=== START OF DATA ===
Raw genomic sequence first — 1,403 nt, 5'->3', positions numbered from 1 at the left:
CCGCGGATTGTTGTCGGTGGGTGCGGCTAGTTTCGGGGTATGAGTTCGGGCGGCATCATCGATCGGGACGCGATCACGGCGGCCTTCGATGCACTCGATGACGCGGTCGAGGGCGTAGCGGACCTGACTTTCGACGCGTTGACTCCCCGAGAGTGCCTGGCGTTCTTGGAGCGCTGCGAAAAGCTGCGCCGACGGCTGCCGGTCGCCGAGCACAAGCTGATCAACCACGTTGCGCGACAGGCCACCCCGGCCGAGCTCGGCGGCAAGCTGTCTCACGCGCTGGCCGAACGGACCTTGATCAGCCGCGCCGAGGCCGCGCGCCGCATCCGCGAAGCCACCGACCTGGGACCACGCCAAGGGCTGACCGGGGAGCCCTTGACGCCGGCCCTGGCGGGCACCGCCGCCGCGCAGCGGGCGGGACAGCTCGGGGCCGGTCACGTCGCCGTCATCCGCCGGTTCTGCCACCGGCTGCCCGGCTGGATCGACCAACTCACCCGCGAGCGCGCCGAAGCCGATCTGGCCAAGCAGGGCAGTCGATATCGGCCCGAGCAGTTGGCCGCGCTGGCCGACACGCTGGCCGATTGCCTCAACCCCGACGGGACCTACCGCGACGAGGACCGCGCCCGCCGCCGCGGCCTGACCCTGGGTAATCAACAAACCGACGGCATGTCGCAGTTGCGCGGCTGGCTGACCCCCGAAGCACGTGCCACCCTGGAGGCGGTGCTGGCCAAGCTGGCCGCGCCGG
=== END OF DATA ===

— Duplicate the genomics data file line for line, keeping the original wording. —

Raw genomic sequence first — 1,403 nt, 5'->3', positions numbered from 1 at the left:
CCGCGGATTGTTGTCGGTGGGTGCGGCTAGTTTCGGGGTATGAGTTCGGGCGGCATCATCGATCGGGACGCGATCACGGCGGCCTTCGATGCACTCGATGACGCGGTCGAGGGCGTAGCGGACCTGACTTTCGACGCGTTGACTCCCCGAGAGTGCCTGGCGTTCTTGGAGCGCTGCGAAAAGCTGCGCCGACGGCTGCCGGTCGCCGAGCACAAGCTGATCAACCACGTTGCGCGACAGGCCACCCCGGCCGAGCTCGGCGGCAAGCTGTCTCACGCGCTGGCCGAACGGACCTTGATCAGCCGCGCCGAGGCCGCGCGCCGCATCCGCGAAGCCACCGACCTGGGACCACGCCAAGGGCTGACCGGGGAGCCCTTGACGCCGGCCCTGGCGGGCACCGCCGCCGCGCAGCGGGCGGGACAGCTCGGGGCCGGTCACGTCGCCGTCATCCGCCGGTTCTGCCACCGGCTGCCCGGCTGGATCGACCAACTCACCCGCGAGCGCGCCGAAGCCGATCTGGCCAAGCAGGGCAGTCGATATCGGCCCGAGCAGTTGGCCGCGCTGGCCGACACGCTGGCCGATTGCCTCAACCCCGACGGGACCTACCGCGACGAGGACCGCGCCCGCCGCCGCGGCCTGACCCTGGGTAATCAACAAACCGACGGCATGTCGCAGTTGCGCGGCTGGCTGACCCCCGAAGCACGTGCCACCCTGGAGGCGGTGCTGGCCAAGCTGGCCGCGCCGG